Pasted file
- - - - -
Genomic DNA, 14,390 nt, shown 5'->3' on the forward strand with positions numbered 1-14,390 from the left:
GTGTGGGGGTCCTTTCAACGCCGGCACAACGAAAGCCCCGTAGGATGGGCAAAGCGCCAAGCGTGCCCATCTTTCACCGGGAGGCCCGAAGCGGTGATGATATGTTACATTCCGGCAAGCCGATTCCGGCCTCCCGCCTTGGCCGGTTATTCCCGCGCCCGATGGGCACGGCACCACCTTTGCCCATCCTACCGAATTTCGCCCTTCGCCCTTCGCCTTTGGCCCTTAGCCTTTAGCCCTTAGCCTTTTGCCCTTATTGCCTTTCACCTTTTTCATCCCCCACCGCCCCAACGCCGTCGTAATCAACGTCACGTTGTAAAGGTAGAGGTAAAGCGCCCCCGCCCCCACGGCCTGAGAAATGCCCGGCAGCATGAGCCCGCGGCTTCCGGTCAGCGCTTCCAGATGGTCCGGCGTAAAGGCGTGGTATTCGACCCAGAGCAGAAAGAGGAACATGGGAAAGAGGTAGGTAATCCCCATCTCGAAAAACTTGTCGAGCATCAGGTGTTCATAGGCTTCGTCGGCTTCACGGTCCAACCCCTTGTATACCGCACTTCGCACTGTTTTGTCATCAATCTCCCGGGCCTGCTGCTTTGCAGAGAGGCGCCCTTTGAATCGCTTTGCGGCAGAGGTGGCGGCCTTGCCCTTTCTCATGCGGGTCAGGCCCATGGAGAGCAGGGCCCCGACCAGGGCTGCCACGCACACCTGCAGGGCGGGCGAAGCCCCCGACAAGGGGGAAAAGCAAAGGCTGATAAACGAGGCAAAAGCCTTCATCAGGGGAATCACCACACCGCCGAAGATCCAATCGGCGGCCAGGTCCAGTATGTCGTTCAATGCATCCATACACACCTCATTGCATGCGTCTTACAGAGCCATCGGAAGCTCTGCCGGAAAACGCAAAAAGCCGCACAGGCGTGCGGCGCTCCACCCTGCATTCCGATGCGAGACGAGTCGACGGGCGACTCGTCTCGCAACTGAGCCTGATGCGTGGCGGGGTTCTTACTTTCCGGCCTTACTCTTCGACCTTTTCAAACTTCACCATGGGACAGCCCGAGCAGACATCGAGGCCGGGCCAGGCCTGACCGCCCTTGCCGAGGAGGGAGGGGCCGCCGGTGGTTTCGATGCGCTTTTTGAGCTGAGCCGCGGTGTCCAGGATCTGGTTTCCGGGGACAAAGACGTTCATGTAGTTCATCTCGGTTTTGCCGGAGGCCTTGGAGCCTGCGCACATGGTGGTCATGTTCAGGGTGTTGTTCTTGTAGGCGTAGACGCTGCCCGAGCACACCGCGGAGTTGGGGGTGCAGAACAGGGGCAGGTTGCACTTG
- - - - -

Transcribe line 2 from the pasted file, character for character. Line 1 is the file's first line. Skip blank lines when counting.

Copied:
GTGTGGGGGTCCTTTCAACGCCGGCACAACGAAAGCCCCGTAGGATGGGCAAAGCGCCAAGCGTGCCCATCTTTCACCGGGAGGCCCGAAGCGGTGATGATATGTTACATTCCGGCAAGCCGATTCCGGCCTCCCGCCTTGGCCGGTTATTCCCGCGCCCGATGGGCACGGCACCACCTTTGCCCATCCTACCGAATTTCGCCCTTCGCCCTTCGCCTTTGGCCCTTAGCCTTTAGCCCTTAGCCTTTTGCCCTTATTGCCTTTCACCTTTTTCATCCCCCACCGCCCCAACGCCGTCGTAATCAACGTCACGTTGTAAAGGTAGAGGTAAAGCGCCCCCGCCCCCACGGCCTGAGAAATGCCCGGCAGCATGAGCCCGCGGCTTCCGGTCAGCGCTTCCAGATGGTCCGGCGTAAAGGCGTGGTATTCGACCCAGAGCAGAAAGAGGAACATGGGAAAGAGGTAGGTAATCCCCATCTCGAAAAACTTGTCGAGCATCAGGTGTTCATAGGCTTCGTCGGCTTCACGGTCCAACCCCTTGTATACCGCACTTCGCACTGTTTTGTCATCAATCTCCCGGGCCTGCTGCTTTGCAGAGAGGCGCCCTTTGAATCGCTTTGCGGCAGAGGTGGCGGCCTTGCCCTTTCTCATGCGGGTCAGGCCCATGGAGAGCAGGGCCCCGACCAGGGCTGCCACGCACACCTGCAGGGCGGGCGAAGCCCCCGACAAGGGGGAAAAGCAAAGGCTGATAAACGAGGCAAAAGCCTTCATCAGGGGAATCACCACACCGCCGAAGATCCAATCGGCGGCCAGGTCCAGTATGTCGTTCAATGCATCCATACACACCTCATTGCATGCGTCTTACAGAGCCATCGGAAGCTCTGCCGGAAAACGCAAAAAGCCGCACAGGCGTGCGGCGCTCCACCCTGCATTCCGATGCGAGACGAGTCGACGGGCGACTCGTCTCGCAACTGAGCCTGATGCGTGGCGGGGTTCTTACTTTCCGGCCTTACTCTTCGACCTTTTCAAACTTCACCATGGGACAGCCCGAGCAGACATCGAGGCCGGGCCAGGCCTGACCGCCCTTGCCGAGGAGGGAGGGGCCGCCGGTGGTTTCGATGCGCTTTTTGAGCTGAGCCGCGGTGTCCAGGATCTGGTTTCCGGGGACAAAGACGTTCATGTAGTTCATCTCGGTTTTGCCGGAGGCCTTGGAGCCTGCGCACATGGTGGTCATGTTCAGGGTGTTGTTCTTGTAGGCGTAGACGCTGCCCGAGCACACCGCGGAGTTGGGGGTGCAGAACAGGGGCAGGTTGCACTTG